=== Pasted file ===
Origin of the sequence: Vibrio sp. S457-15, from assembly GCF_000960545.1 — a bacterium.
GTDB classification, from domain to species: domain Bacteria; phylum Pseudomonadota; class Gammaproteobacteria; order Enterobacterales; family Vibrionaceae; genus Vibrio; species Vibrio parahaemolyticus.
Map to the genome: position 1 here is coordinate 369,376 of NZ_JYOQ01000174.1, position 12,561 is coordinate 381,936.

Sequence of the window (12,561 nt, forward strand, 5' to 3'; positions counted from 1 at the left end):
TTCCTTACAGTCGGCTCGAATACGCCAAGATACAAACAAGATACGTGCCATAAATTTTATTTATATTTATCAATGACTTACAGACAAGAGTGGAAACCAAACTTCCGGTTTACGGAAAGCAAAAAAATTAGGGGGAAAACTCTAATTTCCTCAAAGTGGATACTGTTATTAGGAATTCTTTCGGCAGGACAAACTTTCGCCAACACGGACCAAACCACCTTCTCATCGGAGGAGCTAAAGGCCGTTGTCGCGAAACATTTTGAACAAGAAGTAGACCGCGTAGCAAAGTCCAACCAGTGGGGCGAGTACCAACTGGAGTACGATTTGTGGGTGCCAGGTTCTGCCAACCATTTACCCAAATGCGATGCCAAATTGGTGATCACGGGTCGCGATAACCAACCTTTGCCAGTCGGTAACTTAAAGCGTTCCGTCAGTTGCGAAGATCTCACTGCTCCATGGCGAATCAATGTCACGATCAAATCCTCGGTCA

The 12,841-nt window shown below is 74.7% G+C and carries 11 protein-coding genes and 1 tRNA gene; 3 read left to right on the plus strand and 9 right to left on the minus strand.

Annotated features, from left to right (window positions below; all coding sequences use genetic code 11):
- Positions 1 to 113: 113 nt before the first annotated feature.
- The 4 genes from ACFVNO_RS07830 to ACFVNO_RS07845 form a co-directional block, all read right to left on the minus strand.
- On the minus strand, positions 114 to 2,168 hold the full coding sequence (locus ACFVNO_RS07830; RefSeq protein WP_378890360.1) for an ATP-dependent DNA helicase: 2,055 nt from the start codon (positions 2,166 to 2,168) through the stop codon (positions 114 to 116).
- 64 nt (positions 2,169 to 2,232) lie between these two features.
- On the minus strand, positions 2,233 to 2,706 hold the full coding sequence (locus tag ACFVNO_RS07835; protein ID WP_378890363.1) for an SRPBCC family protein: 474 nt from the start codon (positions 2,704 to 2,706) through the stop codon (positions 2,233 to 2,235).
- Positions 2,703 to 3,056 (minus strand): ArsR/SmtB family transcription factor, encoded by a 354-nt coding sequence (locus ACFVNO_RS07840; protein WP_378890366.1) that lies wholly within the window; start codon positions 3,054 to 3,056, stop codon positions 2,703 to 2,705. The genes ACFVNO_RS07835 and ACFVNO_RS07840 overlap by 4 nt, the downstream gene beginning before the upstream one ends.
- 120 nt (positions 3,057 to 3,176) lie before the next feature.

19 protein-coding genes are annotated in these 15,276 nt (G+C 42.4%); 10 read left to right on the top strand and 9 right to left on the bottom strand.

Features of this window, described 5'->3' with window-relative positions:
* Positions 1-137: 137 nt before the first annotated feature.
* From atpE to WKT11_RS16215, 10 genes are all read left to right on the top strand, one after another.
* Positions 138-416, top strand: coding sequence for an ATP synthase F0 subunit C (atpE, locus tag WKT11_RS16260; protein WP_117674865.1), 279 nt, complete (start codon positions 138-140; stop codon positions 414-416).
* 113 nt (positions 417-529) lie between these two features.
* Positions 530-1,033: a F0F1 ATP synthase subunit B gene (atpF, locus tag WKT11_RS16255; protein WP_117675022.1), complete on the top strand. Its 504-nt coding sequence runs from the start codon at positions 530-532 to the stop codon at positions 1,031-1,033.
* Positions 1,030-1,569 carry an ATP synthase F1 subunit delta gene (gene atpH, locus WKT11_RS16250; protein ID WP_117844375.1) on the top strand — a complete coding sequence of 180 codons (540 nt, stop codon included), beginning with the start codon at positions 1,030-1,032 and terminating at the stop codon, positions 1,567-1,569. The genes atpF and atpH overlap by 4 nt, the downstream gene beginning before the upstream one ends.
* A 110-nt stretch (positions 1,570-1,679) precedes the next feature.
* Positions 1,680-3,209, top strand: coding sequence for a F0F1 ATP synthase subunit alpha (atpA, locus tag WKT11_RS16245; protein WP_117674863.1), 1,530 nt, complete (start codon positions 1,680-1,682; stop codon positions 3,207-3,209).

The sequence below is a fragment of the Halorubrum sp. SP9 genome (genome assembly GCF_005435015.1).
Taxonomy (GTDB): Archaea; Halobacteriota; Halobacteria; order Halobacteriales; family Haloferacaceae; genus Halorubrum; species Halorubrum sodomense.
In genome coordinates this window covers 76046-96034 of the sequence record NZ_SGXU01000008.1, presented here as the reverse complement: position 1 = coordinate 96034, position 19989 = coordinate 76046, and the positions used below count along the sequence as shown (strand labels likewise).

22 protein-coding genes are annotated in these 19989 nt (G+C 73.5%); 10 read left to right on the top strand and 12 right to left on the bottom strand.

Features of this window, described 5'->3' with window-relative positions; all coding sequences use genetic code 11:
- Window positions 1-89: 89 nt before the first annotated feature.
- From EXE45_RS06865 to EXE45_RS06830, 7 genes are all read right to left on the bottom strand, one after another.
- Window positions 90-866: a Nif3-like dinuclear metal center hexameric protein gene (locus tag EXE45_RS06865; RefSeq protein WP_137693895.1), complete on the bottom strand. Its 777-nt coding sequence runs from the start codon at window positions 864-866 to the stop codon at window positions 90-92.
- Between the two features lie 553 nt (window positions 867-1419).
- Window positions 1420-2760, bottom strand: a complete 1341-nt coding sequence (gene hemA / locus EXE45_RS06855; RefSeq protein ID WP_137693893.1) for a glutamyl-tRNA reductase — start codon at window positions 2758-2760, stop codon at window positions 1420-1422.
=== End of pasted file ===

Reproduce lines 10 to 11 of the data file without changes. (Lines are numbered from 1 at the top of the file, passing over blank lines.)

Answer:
- On the minus strand, positions 114 to 2,168 hold the full coding sequence (locus ACFVNO_RS07830; RefSeq protein WP_378890360.1) for an ATP-dependent DNA helicase: 2,055 nt from the start codon (positions 2,166 to 2,168) through the stop codon (positions 114 to 116).
- 64 nt (positions 2,169 to 2,232) lie between these two features.